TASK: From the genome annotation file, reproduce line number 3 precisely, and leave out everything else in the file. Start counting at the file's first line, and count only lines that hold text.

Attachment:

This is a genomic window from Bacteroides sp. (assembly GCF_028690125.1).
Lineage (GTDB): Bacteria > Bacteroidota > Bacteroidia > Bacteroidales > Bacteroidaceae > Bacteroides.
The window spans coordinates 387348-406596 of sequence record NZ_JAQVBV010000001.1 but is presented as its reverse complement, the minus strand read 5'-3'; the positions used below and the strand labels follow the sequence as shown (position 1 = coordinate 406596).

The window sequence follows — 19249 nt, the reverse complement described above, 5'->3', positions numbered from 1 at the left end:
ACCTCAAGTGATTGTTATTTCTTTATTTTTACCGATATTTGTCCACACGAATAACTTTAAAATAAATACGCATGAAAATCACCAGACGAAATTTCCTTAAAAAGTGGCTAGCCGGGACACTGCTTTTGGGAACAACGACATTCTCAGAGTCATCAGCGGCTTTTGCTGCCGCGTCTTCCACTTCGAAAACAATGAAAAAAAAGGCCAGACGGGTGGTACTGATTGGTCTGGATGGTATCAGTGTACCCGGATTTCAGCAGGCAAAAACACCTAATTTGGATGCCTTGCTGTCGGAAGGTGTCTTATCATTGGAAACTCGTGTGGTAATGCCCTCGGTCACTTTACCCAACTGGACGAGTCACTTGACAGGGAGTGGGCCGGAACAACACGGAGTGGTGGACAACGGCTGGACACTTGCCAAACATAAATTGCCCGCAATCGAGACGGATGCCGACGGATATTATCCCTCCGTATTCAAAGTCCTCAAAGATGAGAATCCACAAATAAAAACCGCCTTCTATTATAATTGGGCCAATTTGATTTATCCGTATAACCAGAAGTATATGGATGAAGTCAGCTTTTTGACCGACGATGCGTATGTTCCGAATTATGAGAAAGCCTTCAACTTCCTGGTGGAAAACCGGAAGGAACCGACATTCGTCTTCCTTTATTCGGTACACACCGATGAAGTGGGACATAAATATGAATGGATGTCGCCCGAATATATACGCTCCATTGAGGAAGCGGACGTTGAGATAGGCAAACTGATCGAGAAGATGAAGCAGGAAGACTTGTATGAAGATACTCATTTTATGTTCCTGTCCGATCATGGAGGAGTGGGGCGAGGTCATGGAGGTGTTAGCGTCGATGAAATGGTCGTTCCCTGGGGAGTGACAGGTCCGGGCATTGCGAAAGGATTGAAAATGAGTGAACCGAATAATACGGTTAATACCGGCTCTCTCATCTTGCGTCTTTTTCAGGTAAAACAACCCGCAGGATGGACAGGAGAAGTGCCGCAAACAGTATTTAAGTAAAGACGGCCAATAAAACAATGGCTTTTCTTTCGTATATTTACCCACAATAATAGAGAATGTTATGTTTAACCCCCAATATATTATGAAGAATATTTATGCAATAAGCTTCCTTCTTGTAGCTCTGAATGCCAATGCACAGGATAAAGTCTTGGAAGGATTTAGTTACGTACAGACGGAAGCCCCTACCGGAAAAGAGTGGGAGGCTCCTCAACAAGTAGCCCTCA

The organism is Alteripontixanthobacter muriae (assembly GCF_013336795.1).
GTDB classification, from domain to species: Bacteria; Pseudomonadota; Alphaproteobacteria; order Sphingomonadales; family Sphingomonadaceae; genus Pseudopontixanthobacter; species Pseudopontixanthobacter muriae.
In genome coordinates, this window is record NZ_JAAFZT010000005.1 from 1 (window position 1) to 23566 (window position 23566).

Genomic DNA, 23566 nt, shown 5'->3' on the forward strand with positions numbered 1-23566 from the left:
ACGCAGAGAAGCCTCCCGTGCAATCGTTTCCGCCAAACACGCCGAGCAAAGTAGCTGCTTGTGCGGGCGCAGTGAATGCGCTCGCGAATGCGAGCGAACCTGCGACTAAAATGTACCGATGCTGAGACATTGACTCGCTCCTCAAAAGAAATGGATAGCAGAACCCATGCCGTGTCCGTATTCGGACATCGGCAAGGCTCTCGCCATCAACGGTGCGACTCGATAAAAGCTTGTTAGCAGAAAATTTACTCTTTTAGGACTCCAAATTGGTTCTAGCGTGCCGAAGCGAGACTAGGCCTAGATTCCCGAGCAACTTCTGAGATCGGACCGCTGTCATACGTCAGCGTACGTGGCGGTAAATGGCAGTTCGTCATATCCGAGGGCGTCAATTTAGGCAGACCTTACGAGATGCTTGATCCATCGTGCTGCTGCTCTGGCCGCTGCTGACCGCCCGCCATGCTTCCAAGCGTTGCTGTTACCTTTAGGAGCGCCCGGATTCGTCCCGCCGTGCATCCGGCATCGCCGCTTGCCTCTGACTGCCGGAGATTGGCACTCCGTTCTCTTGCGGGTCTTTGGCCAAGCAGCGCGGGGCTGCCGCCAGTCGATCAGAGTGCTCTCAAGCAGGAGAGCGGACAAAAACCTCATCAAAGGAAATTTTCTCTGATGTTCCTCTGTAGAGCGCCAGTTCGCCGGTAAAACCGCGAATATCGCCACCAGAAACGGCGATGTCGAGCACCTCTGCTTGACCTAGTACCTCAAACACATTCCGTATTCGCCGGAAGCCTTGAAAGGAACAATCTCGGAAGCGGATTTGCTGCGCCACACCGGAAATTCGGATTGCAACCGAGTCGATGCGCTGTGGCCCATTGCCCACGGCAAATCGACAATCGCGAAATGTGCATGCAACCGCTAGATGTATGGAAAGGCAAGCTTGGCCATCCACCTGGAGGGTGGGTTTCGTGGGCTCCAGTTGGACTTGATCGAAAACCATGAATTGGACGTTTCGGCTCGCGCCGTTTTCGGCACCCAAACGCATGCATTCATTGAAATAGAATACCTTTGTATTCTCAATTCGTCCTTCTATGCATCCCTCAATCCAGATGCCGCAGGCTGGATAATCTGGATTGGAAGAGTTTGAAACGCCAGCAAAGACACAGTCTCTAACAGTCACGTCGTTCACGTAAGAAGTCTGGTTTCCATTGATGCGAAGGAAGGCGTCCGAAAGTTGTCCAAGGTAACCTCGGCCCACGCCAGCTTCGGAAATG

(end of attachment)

The window spans coordinates 387348-406596 of sequence record NZ_JAQVBV010000001.1 but is presented as its reverse complement, the minus strand read 5'-3'; the positions used below and the strand labels follow the sequence as shown (position 1 = coordinate 406596).